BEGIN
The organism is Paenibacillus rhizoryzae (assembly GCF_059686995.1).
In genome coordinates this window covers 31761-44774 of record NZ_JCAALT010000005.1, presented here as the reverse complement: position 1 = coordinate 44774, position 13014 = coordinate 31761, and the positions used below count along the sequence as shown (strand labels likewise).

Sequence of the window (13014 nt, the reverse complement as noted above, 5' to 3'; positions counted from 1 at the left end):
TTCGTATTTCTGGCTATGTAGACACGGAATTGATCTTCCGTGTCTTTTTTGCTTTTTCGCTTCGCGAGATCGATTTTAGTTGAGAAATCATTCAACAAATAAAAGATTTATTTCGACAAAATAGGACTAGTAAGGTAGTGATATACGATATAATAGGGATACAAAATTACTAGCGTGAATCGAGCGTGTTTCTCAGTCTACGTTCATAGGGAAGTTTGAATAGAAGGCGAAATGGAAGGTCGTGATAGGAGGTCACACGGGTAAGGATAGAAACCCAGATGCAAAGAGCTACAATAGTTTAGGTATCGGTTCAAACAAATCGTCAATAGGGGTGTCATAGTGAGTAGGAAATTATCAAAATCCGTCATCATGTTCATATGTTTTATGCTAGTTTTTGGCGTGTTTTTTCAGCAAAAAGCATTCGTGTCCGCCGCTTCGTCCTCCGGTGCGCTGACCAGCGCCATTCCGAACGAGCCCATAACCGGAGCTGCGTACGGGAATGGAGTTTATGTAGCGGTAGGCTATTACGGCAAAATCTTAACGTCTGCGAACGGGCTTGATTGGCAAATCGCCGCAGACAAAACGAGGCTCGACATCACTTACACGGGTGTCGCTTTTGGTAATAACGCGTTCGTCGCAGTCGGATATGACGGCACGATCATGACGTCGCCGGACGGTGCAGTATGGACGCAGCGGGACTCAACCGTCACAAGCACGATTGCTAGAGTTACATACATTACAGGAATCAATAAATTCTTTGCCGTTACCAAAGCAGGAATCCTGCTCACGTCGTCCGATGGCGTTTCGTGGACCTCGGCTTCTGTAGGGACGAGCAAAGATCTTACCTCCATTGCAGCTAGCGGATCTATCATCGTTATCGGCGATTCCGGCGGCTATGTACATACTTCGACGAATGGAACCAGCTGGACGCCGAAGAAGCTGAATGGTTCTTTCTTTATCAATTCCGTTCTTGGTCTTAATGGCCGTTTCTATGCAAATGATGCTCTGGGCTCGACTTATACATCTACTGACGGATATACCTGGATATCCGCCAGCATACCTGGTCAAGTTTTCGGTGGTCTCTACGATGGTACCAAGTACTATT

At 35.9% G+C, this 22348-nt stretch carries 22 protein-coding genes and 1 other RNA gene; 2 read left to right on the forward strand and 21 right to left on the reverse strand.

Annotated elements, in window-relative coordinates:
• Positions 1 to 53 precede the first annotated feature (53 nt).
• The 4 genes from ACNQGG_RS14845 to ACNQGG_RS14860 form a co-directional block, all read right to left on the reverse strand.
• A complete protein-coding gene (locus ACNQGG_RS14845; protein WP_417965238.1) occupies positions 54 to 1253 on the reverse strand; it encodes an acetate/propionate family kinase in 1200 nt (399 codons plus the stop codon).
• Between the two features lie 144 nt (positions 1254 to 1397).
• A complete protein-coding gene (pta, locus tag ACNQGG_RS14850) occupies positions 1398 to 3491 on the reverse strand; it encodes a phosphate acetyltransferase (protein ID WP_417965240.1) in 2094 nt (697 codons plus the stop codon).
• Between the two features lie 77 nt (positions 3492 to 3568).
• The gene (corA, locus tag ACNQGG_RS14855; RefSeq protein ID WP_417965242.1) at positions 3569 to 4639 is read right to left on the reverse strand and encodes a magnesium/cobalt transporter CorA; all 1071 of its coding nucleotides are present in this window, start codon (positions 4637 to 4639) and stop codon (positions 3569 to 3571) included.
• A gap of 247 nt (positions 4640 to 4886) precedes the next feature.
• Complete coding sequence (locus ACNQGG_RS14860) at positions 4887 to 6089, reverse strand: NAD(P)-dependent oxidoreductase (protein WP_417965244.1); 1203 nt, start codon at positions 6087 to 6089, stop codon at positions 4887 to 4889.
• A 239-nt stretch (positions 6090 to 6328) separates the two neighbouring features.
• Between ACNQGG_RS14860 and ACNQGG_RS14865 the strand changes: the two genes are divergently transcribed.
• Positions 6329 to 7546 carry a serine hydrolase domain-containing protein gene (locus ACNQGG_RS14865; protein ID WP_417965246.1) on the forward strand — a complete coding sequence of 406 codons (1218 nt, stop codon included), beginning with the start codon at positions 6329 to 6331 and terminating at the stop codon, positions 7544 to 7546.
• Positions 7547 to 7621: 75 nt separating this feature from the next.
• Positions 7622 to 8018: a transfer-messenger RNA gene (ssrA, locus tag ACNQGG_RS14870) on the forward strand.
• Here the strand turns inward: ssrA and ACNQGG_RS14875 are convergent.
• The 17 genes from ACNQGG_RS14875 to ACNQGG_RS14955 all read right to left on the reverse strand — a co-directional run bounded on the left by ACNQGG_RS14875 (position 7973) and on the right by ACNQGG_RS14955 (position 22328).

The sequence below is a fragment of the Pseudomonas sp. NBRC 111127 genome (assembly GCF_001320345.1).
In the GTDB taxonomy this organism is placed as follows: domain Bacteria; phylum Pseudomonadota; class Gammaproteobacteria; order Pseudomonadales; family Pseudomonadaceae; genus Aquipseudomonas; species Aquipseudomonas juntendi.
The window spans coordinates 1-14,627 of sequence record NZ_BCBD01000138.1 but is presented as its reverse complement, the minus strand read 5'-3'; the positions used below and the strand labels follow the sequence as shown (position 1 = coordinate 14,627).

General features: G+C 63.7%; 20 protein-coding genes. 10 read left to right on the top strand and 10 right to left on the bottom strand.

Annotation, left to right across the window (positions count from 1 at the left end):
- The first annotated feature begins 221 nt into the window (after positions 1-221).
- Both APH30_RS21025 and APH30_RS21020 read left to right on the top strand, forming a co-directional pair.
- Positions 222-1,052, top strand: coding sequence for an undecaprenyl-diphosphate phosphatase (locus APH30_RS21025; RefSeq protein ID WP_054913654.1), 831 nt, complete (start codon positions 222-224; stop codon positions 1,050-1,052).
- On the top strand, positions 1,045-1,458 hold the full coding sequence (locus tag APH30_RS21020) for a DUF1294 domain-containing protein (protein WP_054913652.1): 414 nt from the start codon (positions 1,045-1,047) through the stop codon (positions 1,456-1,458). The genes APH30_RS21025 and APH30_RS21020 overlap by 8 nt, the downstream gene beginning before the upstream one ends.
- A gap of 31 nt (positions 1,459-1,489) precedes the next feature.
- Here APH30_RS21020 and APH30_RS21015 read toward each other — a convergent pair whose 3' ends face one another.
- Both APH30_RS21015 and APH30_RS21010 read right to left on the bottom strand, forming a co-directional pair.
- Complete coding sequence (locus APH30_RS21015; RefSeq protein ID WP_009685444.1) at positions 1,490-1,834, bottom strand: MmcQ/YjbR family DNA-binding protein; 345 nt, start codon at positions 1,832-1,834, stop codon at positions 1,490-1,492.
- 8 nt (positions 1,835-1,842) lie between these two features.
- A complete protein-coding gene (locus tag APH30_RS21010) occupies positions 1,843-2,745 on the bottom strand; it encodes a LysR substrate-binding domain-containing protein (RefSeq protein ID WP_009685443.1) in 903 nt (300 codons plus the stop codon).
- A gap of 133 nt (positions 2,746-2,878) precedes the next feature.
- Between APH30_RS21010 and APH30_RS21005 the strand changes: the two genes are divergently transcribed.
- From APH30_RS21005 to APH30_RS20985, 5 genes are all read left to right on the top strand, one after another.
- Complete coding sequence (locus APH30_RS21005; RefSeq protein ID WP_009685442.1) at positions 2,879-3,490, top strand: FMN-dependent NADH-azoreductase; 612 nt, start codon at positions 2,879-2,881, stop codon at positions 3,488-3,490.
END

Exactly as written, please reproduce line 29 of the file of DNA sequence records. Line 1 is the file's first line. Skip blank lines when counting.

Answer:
- Both APH30_RS21025 and APH30_RS21020 read left to right on the top strand, forming a co-directional pair.